During my time in Italy and Germany I became ever increasingly aware of the importance these countries place on the wisdom of those that came before. In Berlin, for example, the acknowledgment of the realities of WWII is genuine, raw and ever present. For me, someone of Jewish heritage, the visit to Berlin was intense and life changing. All over Berlin the phrase used isn’t what I grew up with in America: “6 million Jews were Killed in the holocaust”, the phrase is “6 million Jews were Murdered in the holocaust”. This simple turn of phrase changed my entire understanding of ownership of ones past. The Germans aren’t using euphemisms for what happened, they are acknowledging the deeds of their ancestors and learning from them.
The experience I had in Italy was different but also powerful. While visiting cemeteries in Tuscany I began to notice that in the crypts there were often chairs set up in pairs; symbolizing, or maybe actually allowing for, conversation. The implication seemed to be, come in, sit down, and let us share with you our wisdom. In times of such upheaval in the US, the profound connection that these two countries have to their history, and the invitation to learn from it gives me hope that we too can learn from our past mistakes. For as we know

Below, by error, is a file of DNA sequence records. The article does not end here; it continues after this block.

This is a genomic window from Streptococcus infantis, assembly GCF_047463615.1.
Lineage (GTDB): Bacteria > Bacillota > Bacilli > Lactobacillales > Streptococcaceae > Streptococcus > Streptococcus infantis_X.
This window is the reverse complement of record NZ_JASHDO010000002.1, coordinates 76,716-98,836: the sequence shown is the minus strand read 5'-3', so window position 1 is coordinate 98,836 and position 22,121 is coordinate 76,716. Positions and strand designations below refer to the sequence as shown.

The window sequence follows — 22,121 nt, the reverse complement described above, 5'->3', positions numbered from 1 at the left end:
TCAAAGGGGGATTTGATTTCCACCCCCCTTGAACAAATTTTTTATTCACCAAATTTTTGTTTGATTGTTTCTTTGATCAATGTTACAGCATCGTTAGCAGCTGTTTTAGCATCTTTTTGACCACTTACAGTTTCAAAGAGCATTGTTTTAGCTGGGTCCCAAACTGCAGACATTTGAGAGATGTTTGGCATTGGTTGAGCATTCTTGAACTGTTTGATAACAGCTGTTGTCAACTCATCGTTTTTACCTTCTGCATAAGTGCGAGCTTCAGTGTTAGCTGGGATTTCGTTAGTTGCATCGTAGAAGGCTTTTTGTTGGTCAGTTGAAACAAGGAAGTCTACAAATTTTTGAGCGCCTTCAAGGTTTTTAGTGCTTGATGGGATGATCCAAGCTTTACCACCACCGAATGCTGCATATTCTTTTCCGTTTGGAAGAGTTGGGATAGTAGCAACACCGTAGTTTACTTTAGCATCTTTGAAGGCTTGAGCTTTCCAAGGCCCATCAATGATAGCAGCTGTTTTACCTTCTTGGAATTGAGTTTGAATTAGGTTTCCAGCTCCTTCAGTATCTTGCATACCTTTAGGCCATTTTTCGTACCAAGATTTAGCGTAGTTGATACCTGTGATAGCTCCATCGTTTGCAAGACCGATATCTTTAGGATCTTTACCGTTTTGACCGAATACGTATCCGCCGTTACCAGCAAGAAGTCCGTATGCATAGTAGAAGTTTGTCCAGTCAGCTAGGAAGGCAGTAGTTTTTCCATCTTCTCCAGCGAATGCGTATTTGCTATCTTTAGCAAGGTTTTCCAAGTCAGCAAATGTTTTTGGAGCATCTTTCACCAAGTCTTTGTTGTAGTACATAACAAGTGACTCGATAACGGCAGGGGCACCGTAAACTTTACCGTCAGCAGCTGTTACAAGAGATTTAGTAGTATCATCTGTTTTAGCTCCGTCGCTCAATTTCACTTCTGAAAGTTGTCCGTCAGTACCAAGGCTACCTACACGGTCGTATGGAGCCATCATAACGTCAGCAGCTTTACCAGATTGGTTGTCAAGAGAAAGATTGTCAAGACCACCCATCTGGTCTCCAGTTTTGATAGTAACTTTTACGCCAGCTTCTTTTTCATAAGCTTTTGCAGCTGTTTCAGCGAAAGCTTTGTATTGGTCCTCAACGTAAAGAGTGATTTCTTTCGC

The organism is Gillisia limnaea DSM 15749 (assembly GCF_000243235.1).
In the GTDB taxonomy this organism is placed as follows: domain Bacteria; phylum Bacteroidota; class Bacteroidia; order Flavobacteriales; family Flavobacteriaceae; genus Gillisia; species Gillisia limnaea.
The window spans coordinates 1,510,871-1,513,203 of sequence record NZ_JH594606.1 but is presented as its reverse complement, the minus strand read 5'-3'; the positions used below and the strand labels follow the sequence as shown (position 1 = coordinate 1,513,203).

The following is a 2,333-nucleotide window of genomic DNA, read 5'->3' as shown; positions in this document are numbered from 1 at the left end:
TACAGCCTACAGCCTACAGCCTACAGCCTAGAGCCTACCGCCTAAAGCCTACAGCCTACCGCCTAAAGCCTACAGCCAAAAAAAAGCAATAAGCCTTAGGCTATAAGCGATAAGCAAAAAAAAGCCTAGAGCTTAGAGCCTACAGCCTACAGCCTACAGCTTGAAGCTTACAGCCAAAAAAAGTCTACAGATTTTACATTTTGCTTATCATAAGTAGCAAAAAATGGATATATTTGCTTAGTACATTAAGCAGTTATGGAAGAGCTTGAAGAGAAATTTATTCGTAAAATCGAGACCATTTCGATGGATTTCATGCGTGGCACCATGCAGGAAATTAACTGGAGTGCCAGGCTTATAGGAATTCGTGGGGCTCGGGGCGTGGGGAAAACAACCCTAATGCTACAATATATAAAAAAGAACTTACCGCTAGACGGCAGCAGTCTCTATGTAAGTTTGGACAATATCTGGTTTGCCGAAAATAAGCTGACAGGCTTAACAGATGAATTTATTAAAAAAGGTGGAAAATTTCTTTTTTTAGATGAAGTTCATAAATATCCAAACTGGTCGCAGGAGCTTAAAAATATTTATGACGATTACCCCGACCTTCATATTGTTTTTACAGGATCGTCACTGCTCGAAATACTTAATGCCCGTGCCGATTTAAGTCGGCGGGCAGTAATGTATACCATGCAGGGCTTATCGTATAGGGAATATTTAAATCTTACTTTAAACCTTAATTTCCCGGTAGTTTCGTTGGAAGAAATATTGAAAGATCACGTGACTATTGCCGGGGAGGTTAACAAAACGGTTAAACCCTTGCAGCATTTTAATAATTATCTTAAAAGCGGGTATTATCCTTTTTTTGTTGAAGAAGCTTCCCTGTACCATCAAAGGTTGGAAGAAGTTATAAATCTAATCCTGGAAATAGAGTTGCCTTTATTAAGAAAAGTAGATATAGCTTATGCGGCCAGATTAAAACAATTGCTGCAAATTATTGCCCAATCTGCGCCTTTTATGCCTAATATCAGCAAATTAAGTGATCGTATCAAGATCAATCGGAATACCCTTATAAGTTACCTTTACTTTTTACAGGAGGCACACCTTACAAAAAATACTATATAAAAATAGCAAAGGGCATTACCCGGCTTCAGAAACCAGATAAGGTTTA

“Those who can not remember the past are condemned to repeat it” George Santayana
Conversations with the Ancestors was inspired by these two experiences and the imagery suggests connections to the past. My choice of platinum/palladium as the medium, prints that will outlast all of us, speaks to my desire for us all to never forget the wisdom of the ages.
The Mythology of Mushrooms
(New work in Progress)
The Mythology of Mushrooms
I am fascinated by mushrooms and have been photographing them for years. The mythology around them is vast, their forms are numerous, and their uses are wide-ranging…they are ephemeral and insanely fragile but they can cure cancer and alter our state of mind, flavor our foods and stand in for meat products, clean dirty soil and be used as a fuel replacement. When I took all of this into consideration I realized that no medium could be better to print something ephemeral and yet so powerful than the most permanent and noble of metals: Platinum!
Best if Used By
“According to the U.S. Department of Agriculture’s Food Loss Project, we throw away more than 25 percent, some 25.9 million tons, of all the food we produce for domestic sale and consumption…Lead researcher Timothy Jones reported that on average, U.S. households waste 14 percent of their food purchases.” Scientific American, March 2010
This fact astonished me until I looked into my own refrigerator and realized that I was contributing my fair share to this statistic. Beautiful and disgusting simultaneously, this rotten food begs to be used in some way, if not for its original, intended purpose.